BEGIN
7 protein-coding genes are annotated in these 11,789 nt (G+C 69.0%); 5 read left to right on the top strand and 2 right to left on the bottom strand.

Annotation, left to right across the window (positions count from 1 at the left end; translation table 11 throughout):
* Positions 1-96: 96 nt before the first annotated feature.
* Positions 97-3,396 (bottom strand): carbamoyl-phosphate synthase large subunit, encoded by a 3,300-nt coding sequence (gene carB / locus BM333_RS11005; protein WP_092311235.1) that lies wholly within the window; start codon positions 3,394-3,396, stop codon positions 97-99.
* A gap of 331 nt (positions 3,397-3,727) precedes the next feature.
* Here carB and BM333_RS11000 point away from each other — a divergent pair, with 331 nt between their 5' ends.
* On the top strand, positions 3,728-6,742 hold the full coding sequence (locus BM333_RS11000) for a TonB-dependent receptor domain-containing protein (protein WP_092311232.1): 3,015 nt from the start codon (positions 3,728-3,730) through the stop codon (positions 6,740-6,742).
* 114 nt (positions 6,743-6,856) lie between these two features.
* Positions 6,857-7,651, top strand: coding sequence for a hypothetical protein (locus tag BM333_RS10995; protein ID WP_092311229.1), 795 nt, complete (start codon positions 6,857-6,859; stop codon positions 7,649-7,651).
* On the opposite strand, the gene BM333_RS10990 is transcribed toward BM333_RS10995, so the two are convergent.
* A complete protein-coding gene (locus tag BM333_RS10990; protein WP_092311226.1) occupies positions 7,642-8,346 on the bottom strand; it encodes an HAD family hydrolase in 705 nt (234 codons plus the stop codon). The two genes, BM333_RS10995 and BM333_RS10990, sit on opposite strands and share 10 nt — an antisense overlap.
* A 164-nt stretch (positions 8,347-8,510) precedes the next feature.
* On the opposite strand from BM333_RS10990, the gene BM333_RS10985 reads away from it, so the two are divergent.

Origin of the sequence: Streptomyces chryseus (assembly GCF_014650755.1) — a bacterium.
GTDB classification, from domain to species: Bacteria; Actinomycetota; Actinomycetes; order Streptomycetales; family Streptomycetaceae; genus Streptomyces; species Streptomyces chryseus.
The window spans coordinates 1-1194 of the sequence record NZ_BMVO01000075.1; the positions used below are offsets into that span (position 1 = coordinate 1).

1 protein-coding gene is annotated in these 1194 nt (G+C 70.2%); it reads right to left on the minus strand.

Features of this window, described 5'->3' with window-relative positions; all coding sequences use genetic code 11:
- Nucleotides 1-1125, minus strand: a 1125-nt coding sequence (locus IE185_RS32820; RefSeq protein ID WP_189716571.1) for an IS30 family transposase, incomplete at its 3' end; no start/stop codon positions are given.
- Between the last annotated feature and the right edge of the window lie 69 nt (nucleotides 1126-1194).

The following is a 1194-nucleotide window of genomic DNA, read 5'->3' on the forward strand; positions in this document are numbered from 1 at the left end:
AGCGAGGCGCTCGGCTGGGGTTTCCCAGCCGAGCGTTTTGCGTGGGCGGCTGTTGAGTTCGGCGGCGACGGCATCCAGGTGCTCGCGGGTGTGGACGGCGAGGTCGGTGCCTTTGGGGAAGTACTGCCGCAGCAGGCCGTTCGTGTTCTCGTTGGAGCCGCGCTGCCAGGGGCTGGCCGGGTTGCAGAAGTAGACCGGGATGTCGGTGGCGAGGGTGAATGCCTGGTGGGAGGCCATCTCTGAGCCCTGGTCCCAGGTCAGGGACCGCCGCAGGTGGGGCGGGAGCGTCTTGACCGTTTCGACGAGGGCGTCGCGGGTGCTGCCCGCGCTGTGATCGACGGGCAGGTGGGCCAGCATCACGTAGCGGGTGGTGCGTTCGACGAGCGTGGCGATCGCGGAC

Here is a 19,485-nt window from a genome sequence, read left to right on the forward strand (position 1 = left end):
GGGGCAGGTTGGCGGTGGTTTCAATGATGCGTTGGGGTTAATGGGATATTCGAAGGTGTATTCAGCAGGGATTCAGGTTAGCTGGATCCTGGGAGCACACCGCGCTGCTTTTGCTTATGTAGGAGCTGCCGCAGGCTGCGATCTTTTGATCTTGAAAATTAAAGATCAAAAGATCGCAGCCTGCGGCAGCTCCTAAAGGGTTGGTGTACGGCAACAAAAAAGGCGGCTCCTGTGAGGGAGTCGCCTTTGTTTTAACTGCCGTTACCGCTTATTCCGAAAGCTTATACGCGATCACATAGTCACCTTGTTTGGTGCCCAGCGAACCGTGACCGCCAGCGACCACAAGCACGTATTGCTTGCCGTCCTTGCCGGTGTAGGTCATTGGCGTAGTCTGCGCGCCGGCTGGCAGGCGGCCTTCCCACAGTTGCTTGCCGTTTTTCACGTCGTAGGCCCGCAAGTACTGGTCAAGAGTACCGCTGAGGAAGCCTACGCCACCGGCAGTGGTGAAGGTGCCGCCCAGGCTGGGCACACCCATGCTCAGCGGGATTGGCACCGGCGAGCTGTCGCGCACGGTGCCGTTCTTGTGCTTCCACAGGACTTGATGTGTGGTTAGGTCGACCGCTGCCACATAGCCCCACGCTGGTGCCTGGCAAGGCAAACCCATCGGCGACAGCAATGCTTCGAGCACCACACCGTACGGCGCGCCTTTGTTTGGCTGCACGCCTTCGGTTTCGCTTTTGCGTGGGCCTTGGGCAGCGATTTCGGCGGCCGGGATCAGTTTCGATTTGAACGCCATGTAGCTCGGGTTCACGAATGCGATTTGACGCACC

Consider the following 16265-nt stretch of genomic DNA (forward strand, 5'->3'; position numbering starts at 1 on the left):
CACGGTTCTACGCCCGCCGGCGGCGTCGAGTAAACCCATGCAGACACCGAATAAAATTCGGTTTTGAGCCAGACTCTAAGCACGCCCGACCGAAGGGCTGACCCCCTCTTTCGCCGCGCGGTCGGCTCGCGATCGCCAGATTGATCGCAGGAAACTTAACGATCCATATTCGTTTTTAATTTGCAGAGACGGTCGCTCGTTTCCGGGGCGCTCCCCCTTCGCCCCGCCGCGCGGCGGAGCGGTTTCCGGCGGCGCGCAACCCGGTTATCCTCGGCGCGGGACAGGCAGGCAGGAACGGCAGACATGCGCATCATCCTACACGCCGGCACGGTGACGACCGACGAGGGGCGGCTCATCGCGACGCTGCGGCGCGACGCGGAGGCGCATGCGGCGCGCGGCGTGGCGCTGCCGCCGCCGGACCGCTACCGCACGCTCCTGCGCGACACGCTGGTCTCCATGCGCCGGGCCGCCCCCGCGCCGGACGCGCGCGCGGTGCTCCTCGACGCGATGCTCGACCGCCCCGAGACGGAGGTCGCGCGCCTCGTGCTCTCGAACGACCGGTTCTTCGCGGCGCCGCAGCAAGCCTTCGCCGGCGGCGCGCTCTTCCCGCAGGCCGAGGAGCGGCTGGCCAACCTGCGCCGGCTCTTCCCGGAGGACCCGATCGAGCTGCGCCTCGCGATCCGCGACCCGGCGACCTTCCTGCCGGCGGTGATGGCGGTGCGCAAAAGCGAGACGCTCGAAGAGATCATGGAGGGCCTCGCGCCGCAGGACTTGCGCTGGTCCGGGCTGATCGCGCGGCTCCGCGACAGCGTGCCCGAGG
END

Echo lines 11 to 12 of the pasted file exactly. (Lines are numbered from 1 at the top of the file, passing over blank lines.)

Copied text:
* A complete protein-coding gene (locus tag BM333_RS10990; protein WP_092311226.1) occupies positions 7,642-8,346 on the bottom strand; it encodes an HAD family hydrolase in 705 nt (234 codons plus the stop codon). The two genes, BM333_RS10995 and BM333_RS10990, sit on opposite strands and share 10 nt — an antisense overlap.
* A 164-nt stretch (positions 8,347-8,510) precedes the next feature.